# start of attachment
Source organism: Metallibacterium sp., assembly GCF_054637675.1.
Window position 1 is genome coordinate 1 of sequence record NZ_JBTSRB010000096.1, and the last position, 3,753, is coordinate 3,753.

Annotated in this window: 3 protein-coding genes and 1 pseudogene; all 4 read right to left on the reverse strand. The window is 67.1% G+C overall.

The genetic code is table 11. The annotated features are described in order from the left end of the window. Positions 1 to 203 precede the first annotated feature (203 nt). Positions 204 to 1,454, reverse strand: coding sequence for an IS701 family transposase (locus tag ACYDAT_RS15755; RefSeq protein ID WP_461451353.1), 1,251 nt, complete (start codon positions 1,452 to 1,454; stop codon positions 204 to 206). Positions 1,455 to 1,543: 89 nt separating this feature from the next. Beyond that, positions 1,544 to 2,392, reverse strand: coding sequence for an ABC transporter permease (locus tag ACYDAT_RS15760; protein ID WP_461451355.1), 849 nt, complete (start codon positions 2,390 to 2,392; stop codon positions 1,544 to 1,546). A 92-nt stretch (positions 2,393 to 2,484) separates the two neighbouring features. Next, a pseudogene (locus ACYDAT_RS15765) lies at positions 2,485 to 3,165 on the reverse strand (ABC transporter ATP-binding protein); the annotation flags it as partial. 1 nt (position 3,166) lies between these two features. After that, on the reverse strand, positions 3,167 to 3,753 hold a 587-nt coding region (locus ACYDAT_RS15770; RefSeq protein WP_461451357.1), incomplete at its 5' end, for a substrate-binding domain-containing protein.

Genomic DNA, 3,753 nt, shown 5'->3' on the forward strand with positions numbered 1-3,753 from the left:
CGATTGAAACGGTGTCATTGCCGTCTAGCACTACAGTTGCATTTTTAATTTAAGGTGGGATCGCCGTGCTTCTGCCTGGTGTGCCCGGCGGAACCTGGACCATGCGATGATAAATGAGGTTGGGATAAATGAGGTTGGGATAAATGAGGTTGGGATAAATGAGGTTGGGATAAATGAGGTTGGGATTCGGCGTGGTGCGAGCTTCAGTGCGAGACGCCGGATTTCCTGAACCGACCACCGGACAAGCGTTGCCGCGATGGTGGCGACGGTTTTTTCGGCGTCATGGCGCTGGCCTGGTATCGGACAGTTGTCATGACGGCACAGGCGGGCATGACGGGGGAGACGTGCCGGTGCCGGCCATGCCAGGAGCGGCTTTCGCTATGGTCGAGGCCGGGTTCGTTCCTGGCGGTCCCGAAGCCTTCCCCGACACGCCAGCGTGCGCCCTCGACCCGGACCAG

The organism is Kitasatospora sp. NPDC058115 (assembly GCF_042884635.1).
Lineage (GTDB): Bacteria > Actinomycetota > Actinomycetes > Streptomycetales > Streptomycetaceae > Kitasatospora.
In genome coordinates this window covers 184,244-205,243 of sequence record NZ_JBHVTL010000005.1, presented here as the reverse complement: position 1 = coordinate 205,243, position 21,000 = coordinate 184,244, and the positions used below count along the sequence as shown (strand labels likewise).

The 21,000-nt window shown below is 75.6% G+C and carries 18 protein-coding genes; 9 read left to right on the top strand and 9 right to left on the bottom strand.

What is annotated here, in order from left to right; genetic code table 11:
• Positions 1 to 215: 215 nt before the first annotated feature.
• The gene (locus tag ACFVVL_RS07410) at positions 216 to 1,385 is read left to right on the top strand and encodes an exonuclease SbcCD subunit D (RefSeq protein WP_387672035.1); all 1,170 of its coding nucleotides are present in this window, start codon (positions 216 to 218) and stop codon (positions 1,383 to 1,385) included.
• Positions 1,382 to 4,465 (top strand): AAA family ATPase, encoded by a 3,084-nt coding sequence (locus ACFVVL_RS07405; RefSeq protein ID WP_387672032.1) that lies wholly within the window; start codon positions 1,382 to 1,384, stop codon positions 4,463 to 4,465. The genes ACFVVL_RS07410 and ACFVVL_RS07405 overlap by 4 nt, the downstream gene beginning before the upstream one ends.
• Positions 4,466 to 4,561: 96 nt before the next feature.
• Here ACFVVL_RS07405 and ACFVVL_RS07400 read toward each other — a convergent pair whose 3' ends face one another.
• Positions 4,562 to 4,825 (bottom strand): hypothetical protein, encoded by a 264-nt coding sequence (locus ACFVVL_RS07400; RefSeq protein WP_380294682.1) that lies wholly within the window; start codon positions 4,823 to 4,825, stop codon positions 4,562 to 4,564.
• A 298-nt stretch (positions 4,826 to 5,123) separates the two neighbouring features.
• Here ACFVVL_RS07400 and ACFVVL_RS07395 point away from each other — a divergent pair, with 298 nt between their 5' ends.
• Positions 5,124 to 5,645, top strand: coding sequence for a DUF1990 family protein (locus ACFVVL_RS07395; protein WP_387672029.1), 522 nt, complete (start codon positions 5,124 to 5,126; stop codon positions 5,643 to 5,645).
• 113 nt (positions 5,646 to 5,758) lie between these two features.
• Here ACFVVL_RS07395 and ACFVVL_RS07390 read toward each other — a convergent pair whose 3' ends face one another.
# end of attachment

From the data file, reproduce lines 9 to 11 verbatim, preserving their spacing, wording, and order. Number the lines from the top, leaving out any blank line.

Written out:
In genome coordinates this window covers 184,244-205,243 of sequence record NZ_JBHVTL010000005.1, presented here as the reverse complement: position 1 = coordinate 205,243, position 21,000 = coordinate 184,244, and the positions used below count along the sequence as shown (strand labels likewise).

The 21,000-nt window shown below is 75.6% G+C and carries 18 protein-coding genes; 9 read left to right on the top strand and 9 right to left on the bottom strand.

What is annotated here, in order from left to right; genetic code table 11: